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How to save time and money by writing a top-notch brief for your design project

Commissioning professional design work can be a fun part of your job, but before you get the ball rolling you need to think carefully about all the details of your project – and get them down in writing.

Taking the time to write a comprehensive, well-structured brief will make sure that everyone who works on the project has a clear understanding of what you want to do, which means that their work is more likely to be right first time.

This will save you time and money in the long run (and let’s be honest – working in the voluntary sector, we don’t always have huge budgets for design).

The length and level of detail will vary depending on the size of the project – use your best judgement. But always be clear and concise, and organise the information under headings.

This how-to takes you through some of the areas that you might want to cover.

1

PROJECT DETAILS – say who you are and what the project is

  • What do you want to produce? What’s the name of the project?
  • Who’s the main contact at your organisation? What are their contact details?
2

BACKGROUND AND CONTEXT – set the scene

  • What does your organisation do? Who do you do it for? How do you do it?
  • Is the work part of a project? If so, explain a bit about it.
  • What’s going on in the sector that you work in? What relevant things are going on in the wider voluntary sector? Write with the assumption that they don’t know anything about your area of work.
  • Are you working in partnership with anyone? Who are they and what is your relationship to them? Do they have to sign off the final piece of work?
3

AIMS – explain what you’re trying to do

You’ve already said what you want to produce, but be clear about what you want it to help you do. The following table contains some examples. 

The thing you want to produce What you want it to do
Signage and banners for a conference Give the conference a brand identity and help people find their way around the venue on the day
A series of web banners and social media images Promote your campaign, raise awareness for your cause and get 50 people to sign up to your mailing list
A membership brochure Promote your membership scheme and recruit 10 new members
A research report Inform people about the findings of your project
4

AUDIENCE – describe the people that you’re targeting

Basic details such as age, gender, job title and location are a starting point, but try to give a fuller picture of who you want to communicate with (keeping it relevant to the project).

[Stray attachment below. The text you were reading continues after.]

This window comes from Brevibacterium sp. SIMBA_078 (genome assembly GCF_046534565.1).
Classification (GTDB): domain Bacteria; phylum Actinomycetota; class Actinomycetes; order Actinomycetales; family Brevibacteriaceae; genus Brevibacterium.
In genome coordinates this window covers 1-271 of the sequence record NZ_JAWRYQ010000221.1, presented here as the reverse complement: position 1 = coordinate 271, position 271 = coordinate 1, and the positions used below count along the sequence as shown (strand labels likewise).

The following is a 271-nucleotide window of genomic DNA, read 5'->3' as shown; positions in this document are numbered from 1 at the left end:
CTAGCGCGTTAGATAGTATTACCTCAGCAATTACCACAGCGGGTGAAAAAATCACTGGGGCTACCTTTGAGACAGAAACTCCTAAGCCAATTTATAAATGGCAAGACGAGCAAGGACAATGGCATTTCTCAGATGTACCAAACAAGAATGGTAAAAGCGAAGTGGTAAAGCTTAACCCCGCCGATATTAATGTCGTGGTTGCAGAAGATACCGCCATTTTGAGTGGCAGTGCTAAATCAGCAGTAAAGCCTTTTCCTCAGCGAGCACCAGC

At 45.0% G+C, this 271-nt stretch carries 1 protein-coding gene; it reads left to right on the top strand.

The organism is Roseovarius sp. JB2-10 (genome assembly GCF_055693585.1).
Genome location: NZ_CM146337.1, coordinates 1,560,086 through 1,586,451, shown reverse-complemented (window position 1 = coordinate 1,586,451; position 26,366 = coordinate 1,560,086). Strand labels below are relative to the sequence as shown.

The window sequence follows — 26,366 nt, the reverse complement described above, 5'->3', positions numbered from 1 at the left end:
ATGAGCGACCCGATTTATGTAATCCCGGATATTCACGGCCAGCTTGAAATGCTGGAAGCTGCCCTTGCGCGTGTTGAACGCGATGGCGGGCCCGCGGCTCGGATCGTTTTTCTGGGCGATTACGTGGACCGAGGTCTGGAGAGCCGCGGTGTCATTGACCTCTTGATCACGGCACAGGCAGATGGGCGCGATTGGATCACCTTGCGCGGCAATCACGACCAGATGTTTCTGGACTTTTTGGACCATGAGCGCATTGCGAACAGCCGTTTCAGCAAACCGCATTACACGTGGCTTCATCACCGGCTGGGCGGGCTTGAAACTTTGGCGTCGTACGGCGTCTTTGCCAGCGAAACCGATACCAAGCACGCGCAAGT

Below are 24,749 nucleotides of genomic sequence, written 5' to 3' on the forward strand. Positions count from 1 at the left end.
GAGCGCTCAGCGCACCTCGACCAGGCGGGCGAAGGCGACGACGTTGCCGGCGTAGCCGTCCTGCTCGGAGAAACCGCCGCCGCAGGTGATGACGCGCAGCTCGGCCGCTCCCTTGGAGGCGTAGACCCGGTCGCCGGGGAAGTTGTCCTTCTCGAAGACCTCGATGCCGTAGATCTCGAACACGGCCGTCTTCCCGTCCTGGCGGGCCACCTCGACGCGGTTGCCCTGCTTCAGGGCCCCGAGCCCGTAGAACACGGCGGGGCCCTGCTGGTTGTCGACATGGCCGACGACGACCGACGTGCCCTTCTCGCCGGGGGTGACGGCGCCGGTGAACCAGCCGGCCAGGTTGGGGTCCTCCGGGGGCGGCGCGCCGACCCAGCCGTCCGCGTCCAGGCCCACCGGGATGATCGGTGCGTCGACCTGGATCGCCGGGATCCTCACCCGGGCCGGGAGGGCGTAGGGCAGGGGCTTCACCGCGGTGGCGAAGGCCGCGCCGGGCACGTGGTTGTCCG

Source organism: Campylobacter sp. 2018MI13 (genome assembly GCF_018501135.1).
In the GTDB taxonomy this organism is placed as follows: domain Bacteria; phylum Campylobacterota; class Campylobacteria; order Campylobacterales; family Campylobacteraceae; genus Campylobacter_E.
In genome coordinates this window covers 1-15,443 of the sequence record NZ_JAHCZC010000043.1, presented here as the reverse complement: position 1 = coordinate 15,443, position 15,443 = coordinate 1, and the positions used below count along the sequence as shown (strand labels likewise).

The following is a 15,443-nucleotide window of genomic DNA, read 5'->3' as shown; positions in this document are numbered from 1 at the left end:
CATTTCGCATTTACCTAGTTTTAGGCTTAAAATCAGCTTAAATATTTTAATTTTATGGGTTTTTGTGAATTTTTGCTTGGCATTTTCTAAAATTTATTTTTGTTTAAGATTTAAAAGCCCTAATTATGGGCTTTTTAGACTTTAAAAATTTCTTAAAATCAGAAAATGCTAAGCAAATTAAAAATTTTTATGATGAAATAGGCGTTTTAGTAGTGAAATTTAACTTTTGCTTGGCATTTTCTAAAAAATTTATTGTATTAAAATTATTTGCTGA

• Do they already know who you are? If so, what do they think of you?
  • What do they care about? What’s important to them? What do they respond well to?
  • What difficulties do they face? What pressures are they under? How will you help them deal with these through your project and its goals?
5

LOOK AND FEEL – guide the creative approach to the project

What tone do you want the work to convey? What feelings do you want it to provoke? Focus on ideas and moods rather than getting into specific details about how you think something should look. Below are some examples of what this might sound like.

  • Playful and light hearted, but remaining professional and not veering into wackiness
  • Optimistic and motivating; frank and open about difficult truths, but expressing hope that they can be overcome
  • Friendly and relatable, but with a sense of authority that inspires confidence

You may have brand guidelines that set out your organisation’s broader style and personality, and rules for how your visual identity should be used; make sure you give these to your designer before they start the work.

6

SCHEDULE – list the project’s deadlines and milestones

Begin by figuring out the absolute final date that you need the work completed – then, if you can, subtract a week. This will give you a bit of slack in case anything gets held up.

List any other important dates – for example, if you don’t have all the content (such as text and photos) for the project yet, when will it be ready? If you need to review and agree design options at a meeting with your partners, do you know when that will be?

7

BUDGET – let them know what you can spend

Being upfront about your budget will make sure that the designer proposes an approach to the project that you can afford.

It can be useful to give a range of figures (eg between £200 and £300); the top is your maximum budget, the bottom is what you’d ideally like to spend. The designer can then suggest a couple of approaches that fit both ends of the budget: one that’s basic, and one with more bells and whistles.

Money for design work can be tight in our sector, so you’ll understandably want to keep costs down. But try to push the maximum budget as much as possible – you’ll get to explore more ideas and options, which gives you a better chance of finding the perfect approach for your project.

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Page last edited May 24, 2017 History

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